So, let me clear up a few things. First, I am Brian Phillip Leonard, commonly known as "Benny"—a schoolboy nickname, after the famous world-champion boxer. [My dad was a champion amateur boxer; in my teens, I used to help him coach at a local Boy Scouts' club in Melbourne, Australia.] The patent in question is not the 1996 patent (in which the rotor was not vented). It is from 2000: Low Friction Vented Rotary Valve for Brass Wind Instruments. It is an Unsymmetrical Lipped-Tube Rotary Actuator, with a 90º angular throw. So, naturally, I call it the ULTRA valve. The knuckles and intact rotor ducts are of fully circular cross-section all the way through—a natural extension of the sound-path tubing from the slide, continuously through into the gooseneck. The unsymmetrical design eliminates one (unnecessary) additional 45º bend. Hence the 'free-blowing' performance. The venting eliminates any possibility of 'popping' in transition between active orientations. Other than the duct walls, lips and bearings, there is no 'non-functional' mass. This reduces rotational inertia by about 60% relative to comparable conventional rotaries, resulting in a very fast (but firm) mechanical action.

In the early 2000s, Jupiter was very interested in the ULTRA valve and we built an XO/ULTRA prototype (with a dual-bore slide matched to the 14.3 mm ULTRA valve and attachment tubing) that was highly praised by all professional players who tried it. But, ultimately, after several years of evaluation, top management in Taiwan 'nixed' the project due to 'budget constraints'.

Several years ago (while the patent was still in effect—it expired in 2020), Cristian Bosc contacted me to enquire whether his new design might infringe on the patent. Although his valve (also of unsymmetrical design) has some similarities, its 72º throw makes it enough different that my patent attorney determined that it was not an infringement.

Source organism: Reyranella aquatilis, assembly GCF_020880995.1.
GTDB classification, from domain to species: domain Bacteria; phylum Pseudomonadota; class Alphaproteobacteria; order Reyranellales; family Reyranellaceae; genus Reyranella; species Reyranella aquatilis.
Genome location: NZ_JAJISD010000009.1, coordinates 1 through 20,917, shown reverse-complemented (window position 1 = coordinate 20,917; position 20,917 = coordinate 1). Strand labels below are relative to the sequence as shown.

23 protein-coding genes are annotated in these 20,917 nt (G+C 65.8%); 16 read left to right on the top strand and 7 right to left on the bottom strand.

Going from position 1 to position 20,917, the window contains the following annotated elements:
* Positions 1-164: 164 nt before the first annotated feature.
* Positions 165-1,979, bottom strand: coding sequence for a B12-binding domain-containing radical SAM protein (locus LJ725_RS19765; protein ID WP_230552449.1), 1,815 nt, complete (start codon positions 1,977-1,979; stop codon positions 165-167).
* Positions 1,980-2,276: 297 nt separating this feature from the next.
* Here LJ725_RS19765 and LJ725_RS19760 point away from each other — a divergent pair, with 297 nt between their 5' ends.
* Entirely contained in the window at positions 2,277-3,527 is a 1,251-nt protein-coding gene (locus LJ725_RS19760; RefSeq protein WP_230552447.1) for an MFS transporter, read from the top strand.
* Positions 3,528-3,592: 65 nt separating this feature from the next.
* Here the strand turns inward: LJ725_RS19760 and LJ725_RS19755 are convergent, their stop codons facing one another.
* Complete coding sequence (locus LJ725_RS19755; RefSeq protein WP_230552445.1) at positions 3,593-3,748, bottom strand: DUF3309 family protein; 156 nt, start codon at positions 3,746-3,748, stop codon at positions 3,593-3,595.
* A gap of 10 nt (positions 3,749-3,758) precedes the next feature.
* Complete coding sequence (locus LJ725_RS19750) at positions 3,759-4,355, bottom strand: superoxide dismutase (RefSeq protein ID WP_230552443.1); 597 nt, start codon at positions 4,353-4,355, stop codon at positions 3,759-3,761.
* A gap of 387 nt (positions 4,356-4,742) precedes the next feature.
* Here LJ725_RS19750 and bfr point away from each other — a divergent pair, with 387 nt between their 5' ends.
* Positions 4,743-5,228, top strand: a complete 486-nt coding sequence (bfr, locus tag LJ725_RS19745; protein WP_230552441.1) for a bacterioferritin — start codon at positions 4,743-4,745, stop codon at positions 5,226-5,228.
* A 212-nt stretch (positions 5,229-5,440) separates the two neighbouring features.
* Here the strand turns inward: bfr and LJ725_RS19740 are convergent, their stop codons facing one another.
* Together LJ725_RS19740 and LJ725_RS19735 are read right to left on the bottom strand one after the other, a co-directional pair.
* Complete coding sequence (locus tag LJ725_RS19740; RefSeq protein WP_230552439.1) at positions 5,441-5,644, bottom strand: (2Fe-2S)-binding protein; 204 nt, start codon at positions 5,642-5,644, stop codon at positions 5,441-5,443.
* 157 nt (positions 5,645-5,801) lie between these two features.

In a sketch, below, I show the difference between the ULTRA valve and a conventional (unnecessarily symmetric) rotary valve. Note in the top-left figure how the rotor ducts and casing knuckles do not have to line up for the inactive path. Also notice the necessary 'squeezing' of the sound-path through the central portion of the conventional rotor.

The CAD picture shows the ULTRA rotor; the 'straight' portion of the duct is facing straight out.

The next sketches (from the 2000 patent) show how the air-flow is not blocked when the rotor is transitioning between active orientations.

The next couple of photos show an actual ULTRA valve in its slide-alone and attachment-engaged orientations. You can see immediately from these photos the 'natural extension of the sound-path tubing' mentioned above. Note my preferred orientation of the valve—the 'straight' portion acts as the inlet to the attachment. I find that this makes for a more 'streamlined' wrap geometry.

Steve Shires contacted me in the middle of last year to confirm that all relevant patents on the ULTRA valve had indeed expired. [They had.] And he mentioned that he was interested in having Warburton manufacture a valve with this unsymmetrical geometry for use with his new line of 'Stephens' trombones. As an option to the CAIDEX valve, produced by Willson in Switzerland (of which I also happen to be the conceptual designer). Steve's preferred orientation is the opposite of mine. It doesn't make any acoustical difference, of course. (See next photos, compared with an ULTRA on a Conn 88H). Plus a couple more photos of ULTRA valves (on a Bach 42B) and (the original prototype of the) Jupiter XO/ULTRA. Note that, with my preferred orientation of the valve, the toggle-arm rotates in the opposite direction from the way Steve's does. This accounts for the 22.5º 'off-horizontal' orientation of the bumper stops.

I trust this clears up any confusion about who designed what and when which patent went into effect and subsequently expired. I'd be happy to answer any further specific questions. For example, the CAIDEX is a totally different concept, incorporating continuously varying elliptical cross-section, exactly maintaining constant cross-sectional area, in a very compact casing (compatible with the Willson Rotax casing). Like the ULTRA valve, it also has individually adjustable bumper stops (something that is of interest on another thread). And the CAIDEX has a 'see-through' end-cap so that the player can check, at a glance, that the witness marks for the rotor stops are precisely aligned, which is even more essential than usual (because of the lipped-tube geometry).







.
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Last edited by Sesquitone on Wed Feb 28, 2024 8:35 pm, edited 2 times in total.
Bach5G
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Re: Stephens Brass Trombones

Post by Bach5G »

24 years of patent protection doesn’t seem like very much.

Is anyone other than Warburton producing these?